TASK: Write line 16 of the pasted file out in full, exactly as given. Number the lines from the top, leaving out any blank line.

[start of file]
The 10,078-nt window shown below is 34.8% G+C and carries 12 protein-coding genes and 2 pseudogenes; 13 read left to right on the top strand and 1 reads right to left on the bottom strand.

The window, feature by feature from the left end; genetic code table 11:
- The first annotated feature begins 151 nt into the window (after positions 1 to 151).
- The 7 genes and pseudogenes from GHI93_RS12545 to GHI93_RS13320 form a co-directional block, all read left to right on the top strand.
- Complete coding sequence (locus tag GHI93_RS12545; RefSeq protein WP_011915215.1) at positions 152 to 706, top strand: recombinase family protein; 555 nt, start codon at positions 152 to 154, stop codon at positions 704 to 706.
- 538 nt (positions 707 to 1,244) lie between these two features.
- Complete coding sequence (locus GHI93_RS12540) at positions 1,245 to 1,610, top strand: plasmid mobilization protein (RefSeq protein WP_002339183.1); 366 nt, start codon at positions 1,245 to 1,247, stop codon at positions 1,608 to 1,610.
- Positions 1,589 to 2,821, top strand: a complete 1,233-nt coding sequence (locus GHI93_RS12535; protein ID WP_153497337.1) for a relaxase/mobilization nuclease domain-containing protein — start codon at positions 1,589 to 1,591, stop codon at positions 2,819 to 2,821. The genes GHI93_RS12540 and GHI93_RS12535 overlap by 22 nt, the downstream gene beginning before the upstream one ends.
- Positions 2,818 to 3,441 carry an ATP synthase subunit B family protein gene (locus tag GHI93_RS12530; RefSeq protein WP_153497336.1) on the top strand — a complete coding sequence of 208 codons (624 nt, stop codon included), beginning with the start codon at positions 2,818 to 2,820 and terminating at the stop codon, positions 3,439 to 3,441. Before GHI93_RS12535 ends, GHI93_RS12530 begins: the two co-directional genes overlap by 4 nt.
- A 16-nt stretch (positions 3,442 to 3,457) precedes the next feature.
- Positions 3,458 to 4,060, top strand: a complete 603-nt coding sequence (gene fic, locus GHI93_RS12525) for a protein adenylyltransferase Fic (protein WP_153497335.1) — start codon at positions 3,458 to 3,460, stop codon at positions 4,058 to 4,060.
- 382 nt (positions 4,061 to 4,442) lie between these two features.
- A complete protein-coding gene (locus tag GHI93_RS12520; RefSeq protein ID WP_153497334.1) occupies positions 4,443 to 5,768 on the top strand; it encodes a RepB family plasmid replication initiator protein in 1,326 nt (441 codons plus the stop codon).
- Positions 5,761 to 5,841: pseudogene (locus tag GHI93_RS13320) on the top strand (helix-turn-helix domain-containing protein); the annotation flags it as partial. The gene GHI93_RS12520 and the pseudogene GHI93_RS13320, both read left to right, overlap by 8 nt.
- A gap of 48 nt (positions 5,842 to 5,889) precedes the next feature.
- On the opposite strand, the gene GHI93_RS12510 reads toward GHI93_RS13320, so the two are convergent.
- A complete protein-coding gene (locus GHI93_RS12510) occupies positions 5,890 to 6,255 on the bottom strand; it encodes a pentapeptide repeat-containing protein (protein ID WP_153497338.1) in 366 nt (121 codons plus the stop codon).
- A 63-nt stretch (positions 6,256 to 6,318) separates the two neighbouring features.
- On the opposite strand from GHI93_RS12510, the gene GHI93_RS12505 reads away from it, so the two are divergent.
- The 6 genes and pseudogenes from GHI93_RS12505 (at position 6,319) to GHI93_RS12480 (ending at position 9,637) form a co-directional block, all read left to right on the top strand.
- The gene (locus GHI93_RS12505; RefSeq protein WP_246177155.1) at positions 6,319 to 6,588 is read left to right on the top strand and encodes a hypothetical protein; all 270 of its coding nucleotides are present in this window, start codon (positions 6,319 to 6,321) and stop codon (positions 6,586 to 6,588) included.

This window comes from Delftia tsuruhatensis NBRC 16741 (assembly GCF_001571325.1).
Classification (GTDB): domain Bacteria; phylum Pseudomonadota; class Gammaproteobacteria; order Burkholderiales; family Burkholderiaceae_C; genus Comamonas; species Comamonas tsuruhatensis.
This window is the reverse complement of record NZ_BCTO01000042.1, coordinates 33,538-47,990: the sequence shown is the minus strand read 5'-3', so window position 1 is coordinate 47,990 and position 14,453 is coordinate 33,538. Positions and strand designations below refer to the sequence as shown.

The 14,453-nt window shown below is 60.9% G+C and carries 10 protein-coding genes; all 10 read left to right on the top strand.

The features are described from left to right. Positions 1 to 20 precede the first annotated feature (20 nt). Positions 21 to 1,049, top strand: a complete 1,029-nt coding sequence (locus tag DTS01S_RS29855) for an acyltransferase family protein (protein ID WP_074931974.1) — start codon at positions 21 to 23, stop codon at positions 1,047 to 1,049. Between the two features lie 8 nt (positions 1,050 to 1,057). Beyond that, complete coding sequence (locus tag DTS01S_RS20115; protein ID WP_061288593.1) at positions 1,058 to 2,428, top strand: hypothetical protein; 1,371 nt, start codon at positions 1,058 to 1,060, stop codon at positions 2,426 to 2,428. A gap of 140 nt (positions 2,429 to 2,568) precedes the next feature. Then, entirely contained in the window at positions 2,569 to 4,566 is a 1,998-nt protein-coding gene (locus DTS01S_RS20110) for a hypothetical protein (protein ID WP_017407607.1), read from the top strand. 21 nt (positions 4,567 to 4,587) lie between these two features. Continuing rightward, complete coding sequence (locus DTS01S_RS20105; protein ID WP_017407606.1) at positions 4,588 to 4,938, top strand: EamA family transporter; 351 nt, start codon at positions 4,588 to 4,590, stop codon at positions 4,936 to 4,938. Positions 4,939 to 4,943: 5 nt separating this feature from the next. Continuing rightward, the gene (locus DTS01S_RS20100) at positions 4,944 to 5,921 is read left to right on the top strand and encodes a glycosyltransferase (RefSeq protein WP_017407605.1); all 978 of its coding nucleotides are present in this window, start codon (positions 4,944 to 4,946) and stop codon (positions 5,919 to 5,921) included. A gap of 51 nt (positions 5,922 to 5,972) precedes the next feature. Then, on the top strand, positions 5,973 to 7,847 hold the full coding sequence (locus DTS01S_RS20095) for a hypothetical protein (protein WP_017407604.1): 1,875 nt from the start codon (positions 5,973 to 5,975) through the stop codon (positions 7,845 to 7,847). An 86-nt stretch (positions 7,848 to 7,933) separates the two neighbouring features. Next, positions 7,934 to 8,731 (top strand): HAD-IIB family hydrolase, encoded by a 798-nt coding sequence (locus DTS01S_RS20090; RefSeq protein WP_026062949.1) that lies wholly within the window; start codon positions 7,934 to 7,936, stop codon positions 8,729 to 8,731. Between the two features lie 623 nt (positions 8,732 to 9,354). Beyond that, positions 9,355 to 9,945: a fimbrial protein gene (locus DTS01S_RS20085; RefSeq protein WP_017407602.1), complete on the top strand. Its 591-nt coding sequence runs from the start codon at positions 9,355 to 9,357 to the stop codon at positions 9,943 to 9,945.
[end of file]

- On the opposite strand, the gene GHI93_RS12510 reads toward GHI93_RS13320, so the two are convergent.